We were astonished one afternoon to discover a small hedgehog following the walls of the back of the house as we lay digesting our lunch on day. The poor tiny thing was lost and looking for food and shade. So we put a saucer of mashed cat food under it’s nose and hoped it would eat some. PK was appalled that we were feeding something and not him but they quickly came to an accord to ignore each other after PK got his inquisitive nose prickled. The creature ate, curled up in the shade of our lavender hedge, for an hour or two, and then wandered off into the woods where we hope it rejoined its family and lives a long and slug filed life The table top that we’d created using an old door and some beautifully patterned tiles 5 years ago came apart. Not unexpectedly as the tiles were for internal walls and the door was hollow and the winters outside had caused the tiles to crack and peel and the door was showing signs of rot. Mushrooms growing from where the hinges once were is a reliable sign that all is not well. We went to the local marmolista and asked for a quote for an outside table top 6 feet by 80cm as the base had been designed for that size of top. She asked if it was for use inside or in the garden and when we said external, she advised travertine that is cut from the hills beyond our house. A choice of 3 colours, almost white with cream lines, a brown or red, which is very beautiful but getting rarer so the price is much higher. We opted for the brown, which is really buff with darker tones running through it and chose to have it gloss polished and rounded edges and corners. It was delivered 2 weeks later by a lass 4’.9” tall and less than 6 stone wet, we estimated. The table top weighed in at 120kg. No way were we going to move it along so we hopped down the drive and begged 2 strong lads from the building site to lend a hand. They came at once and the top was placed perfectly and off they went with just our words of thanks. Would you believe us if we said the whole job, delivery and 20% vat included was less than 300 euros?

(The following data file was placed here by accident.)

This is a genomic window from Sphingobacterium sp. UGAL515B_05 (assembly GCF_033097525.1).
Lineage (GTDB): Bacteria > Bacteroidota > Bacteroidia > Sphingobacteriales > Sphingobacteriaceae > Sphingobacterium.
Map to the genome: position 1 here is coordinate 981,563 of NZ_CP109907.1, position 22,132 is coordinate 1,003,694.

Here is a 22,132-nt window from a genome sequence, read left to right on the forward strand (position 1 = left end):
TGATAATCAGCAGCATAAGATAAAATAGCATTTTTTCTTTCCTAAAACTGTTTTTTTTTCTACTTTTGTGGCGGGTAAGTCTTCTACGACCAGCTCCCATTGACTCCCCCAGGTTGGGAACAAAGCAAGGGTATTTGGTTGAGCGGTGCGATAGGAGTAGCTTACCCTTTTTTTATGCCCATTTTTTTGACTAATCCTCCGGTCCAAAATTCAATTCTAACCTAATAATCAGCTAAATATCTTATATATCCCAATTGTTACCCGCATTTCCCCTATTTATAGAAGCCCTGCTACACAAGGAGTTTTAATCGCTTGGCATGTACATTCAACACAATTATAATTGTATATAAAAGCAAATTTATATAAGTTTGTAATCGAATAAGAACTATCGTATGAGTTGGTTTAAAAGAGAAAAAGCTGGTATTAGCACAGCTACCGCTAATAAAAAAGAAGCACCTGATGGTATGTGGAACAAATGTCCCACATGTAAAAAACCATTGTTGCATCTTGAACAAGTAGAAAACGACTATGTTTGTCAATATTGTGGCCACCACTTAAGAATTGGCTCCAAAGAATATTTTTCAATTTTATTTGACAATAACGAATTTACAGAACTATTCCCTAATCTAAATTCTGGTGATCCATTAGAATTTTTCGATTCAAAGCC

We were just saying to a friend, who was complaining her poor was green, that in 5 years we’d only ever had an issue with algae turning the pool green and one dose of algaecide had cured the problem. Tempting fate, or pride before a fall as 2 days later our pool turned cloudy, we gave it and extra shock of chlorine, but the following morning it was fluorescent green. Not having any algaecide in stock we dashed off to the suppliers, they were shut. We did our shopping and returned to discover the owner loading up his van at the back of the shop. “We’re closed weekends as we service peoples pools under contract”. We waved our order list and explained our problem. “Come in”……350 euros lighter and 70kg of chemicals loaded in the back of the car with in depth instructions we headed home. The problem this year has been the rain dropping tiny, undetectable by eye, things into the water, sand and other impurities followed by intense UV, its been +42 for a week or more, that’s encouraged an algae bloom. We had to run the pump 24/7 (costing an additional 4 euros a day) brush the pool twice a day, shock the pool with free chorine every day until the levels held over night, and add algaecide every other day and PH corrector every other day until clear. Then back to normal chlorine every week but adding algaecide the day after to maintain while the sunshine continued. Pools are an expensive and intensive hobby. I still think draining it and growing banana palms in a sunken tropical garden is the best solution but Mike is not convinced as he loves to swim most evenings.